5 Years of Research on Extensible Tendon-driven Continuum Robots

We have been working on dextrous extensible tendon-driven continuum robots since 2014. After 3 prototype iterations, a patent, conference and workshop papers based on various student contributions, we are proud to see this summarizing paper being published in the International Journal of Robotics Research!

With 7 mm diameter, this is one of the smallest, if not the smallest, extensible tendon-driven continuum robot worldwide. The initial idea to utilize magnets at alternating polarity orientation embedded into the spacer disks came a long way. The magnetic repulsion of the disks enables their equidistant spacing for any segment length and ensures good bending behaviour.

Thanks to extensible segments our robot is able to traverse curvilinear path in a follow-the-leader fashion, i.e. the shaft follows the course of the tip. This is particularly useful for applications in tortuous environments such as nondestructive inspection and maintenance or minimally invasive surgery.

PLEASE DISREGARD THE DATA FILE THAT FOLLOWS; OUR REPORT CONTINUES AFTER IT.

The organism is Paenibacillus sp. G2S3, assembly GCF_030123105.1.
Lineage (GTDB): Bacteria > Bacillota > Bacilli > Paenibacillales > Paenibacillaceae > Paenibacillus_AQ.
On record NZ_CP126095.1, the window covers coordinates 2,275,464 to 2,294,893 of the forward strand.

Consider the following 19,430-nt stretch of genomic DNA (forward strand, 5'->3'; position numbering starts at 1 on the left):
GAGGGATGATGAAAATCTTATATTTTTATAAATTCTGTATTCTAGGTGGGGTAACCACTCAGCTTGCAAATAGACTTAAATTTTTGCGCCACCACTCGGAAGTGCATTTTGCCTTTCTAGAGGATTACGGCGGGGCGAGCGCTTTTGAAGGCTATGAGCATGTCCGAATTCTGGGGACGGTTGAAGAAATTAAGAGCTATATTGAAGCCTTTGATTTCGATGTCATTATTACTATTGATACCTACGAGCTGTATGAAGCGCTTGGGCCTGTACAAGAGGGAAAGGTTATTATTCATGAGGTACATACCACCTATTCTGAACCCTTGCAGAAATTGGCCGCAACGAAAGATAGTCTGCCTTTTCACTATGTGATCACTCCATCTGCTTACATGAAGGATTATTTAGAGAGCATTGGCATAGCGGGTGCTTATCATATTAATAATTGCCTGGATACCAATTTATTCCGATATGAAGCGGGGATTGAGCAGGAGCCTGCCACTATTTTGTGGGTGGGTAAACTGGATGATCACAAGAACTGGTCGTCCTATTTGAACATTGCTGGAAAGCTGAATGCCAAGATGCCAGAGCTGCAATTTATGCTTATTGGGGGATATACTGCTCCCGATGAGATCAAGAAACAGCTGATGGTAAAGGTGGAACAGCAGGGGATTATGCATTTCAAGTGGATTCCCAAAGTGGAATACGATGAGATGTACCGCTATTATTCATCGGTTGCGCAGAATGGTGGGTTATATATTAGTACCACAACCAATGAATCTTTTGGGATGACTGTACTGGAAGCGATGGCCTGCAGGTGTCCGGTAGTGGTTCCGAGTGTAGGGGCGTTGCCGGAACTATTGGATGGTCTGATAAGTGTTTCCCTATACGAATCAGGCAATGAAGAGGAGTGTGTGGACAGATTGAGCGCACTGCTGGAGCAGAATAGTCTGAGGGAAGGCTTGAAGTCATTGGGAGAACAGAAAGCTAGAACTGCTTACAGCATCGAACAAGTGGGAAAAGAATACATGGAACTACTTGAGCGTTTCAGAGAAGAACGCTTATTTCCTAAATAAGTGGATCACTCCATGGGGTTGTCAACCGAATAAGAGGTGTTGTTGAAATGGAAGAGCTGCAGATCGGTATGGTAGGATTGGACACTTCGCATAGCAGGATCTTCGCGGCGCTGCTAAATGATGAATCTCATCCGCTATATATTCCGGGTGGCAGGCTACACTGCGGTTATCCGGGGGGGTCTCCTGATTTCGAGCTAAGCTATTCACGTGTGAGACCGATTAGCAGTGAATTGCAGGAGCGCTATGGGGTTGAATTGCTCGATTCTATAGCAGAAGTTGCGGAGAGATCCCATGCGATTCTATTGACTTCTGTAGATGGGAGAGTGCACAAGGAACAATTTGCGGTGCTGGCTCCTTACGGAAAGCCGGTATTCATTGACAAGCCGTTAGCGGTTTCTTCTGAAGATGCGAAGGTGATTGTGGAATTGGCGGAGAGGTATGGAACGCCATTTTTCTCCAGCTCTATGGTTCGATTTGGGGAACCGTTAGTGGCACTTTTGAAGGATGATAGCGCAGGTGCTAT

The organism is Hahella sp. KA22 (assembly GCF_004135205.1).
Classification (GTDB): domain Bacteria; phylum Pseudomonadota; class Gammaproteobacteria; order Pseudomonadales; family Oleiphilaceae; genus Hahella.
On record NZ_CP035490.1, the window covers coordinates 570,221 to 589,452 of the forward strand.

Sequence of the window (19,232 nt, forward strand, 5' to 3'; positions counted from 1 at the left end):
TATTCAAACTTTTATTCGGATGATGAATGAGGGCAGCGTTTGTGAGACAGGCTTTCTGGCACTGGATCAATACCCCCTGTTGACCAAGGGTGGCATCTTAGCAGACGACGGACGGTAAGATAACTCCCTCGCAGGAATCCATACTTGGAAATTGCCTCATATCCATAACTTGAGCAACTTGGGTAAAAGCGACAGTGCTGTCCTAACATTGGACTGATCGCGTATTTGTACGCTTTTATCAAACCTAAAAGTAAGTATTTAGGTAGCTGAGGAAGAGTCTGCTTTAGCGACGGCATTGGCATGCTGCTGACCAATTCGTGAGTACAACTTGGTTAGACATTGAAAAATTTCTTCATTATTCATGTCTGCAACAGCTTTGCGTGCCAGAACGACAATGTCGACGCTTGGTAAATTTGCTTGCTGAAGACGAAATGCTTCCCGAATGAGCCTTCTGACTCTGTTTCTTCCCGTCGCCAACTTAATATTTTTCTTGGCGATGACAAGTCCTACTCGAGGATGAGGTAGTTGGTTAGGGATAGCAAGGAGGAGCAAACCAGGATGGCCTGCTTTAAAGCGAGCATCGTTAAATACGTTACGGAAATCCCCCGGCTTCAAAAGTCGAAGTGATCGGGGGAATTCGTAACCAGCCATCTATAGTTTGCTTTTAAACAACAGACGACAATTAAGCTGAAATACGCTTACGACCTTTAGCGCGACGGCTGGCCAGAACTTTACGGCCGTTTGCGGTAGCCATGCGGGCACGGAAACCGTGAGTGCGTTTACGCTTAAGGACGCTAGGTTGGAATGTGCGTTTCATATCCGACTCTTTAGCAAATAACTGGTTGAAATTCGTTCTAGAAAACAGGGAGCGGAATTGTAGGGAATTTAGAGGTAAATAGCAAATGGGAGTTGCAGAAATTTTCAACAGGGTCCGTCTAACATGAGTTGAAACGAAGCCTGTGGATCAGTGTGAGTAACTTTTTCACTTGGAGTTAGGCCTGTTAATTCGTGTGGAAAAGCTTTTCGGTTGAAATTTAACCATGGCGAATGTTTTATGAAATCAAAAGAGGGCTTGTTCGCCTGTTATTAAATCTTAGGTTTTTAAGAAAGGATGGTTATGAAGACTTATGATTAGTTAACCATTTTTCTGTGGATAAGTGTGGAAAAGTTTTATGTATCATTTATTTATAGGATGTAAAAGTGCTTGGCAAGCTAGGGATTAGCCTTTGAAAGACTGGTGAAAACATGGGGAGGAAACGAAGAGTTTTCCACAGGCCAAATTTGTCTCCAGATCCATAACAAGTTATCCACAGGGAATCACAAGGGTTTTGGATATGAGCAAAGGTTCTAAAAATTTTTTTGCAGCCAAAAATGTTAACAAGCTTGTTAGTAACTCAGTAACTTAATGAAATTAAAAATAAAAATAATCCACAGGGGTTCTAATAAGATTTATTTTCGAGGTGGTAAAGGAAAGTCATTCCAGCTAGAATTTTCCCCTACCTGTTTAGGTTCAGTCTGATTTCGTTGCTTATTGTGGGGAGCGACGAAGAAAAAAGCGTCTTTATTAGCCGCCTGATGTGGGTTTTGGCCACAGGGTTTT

Many contributed to the realization of this novel continuum robot! First and foremost it was Thien-Dang Nguyen who came up with the idea of magnetic spacer disks during his bachelor’s’ research thesis. Together with Ernar Amanov, they took the idea from an initial proof-of-concept to a sophisticated prototype which served CRL as a great demonstrator for several years now! Maria Neumann came up with a mechanics-based model and investigated the follow-the-leader motion capabilities theoretically. Taha Chikhaoui, Sven Lilge, and Simon Kleinschmidt investigated different modelling approaches for extensible continuum robots. And lastly, it was the effort and dedication of Ernar Amanov who took the robot on as a side project to his dissertation and took it to the next level proving that our theoretical results actually work on the real robot! Thank you everyone! I couldn’t be more proud of a five years research endeavour!